Wrong drug put in IV bag led to fatal Bend hospital error

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Wrong drug put in IV bag led to fatal Bend hospital error

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St. Charles pharmacy worker in tragic sequence of events

A St. Charles Bend pharmacy worker put the wrong medication in an IV bag, leading to the fatal error that killed a Sisters woman last week, hospital officials said Monday in an update on the ongoing investigation.

“It is a human error,” Robert Gomes, CEO at St. Charles Bend and Redmond, told reporters at a news conference.

Macpherson’s physician ordered an anti-seizure medicine, officials said, and the order was received correctly at the pharmacy.

But for as-yet unknown reasons, a worker at the pharmacy then put a paralyzing agent in the IV bag, instead of the prescribed anti-anxiety medicine. Yet the label on the bag indicated it contained the anti-anxiety medication.

“Because the label on the bag was that for the drug that had been ordered, the staff (at the ER) had no way of knowing the drug that was actually in the bag was not the one that was ordered,” said Dr. Michel Boileau, chief clinical officer at St. Charles  Bend.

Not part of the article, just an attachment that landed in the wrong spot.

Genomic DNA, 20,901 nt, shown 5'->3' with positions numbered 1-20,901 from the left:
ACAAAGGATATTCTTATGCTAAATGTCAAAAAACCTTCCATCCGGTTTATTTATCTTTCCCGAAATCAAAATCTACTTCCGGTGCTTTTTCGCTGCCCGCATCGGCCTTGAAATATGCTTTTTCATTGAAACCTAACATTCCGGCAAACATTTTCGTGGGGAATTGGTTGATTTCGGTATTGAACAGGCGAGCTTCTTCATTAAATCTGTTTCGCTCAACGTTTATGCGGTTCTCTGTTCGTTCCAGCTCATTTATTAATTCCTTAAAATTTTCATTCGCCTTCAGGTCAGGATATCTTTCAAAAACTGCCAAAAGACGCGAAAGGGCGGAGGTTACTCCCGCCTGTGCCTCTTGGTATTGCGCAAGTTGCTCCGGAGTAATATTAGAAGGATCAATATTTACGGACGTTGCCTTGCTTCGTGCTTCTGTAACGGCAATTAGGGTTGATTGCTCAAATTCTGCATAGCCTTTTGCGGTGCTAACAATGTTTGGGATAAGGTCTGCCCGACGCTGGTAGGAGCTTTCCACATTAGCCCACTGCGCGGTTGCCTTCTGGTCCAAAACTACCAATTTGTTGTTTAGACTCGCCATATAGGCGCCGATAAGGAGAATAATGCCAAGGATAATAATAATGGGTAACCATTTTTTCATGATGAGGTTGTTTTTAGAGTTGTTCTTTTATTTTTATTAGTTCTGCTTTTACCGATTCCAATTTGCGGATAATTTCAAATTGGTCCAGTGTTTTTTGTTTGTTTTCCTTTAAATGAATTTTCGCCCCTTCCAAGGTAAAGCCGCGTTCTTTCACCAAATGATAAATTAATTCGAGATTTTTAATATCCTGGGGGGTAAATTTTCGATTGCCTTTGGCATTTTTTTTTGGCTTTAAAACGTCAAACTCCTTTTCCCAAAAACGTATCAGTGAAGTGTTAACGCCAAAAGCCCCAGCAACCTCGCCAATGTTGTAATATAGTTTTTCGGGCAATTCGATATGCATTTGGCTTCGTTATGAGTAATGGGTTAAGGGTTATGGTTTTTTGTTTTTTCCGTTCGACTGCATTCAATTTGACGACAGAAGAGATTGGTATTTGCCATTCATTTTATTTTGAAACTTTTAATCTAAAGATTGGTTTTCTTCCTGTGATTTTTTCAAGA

After Loretta Macpherson, 65, of Sisters received the medication, a fire alarm went off. A staff member closed the sliding doors of Macpherson’s room to protect her from fire hazards.

St. Charles Bend and Redmond Chief Nursing Officer Karen Reed said it took officials 20 minutes to notice the medication error.

Click here to read the full story at KTVZ.com

This was a tragic case where a physician ordered an anti-seizure medicine for his patient, the order was received correctly at the pharmacy, but instead of the prescribed medication, a paralyzing agent was inadvertently placed in the patient’s IV bag.  While the content of the IV bag was wrong, because the labeling of the medication was correct, no one had any way of knowing that the drug was not the one that had been ordered.  It was an error that cost a woman her life.

Without the proper safe-guards in place, pharmacy errors like this one happen in hospitals all over the country every day.  Mistakes such as putting the wrong drug or wrong dose into the patient’s prescription bottle, giving one patient a different patient’s medication, or failing to prevent multiple drugs being prescribed that are contraindicated are just some of the errors that can result in tragedies like this one.

If you believe you or a loved one has suffered an injury as a result of a prescription errormedication mistake or drug defect, please call us directly at 844 RX ERROR (844.793.7767)  or email Aaron Freiwald at [email protected] or Diane Danois at [email protected].

Please join this conversation about prescription errorsmedication mistakes and drug defects, by visiting RxErrors.com and by following me on Twitter @RxErrorLaw.

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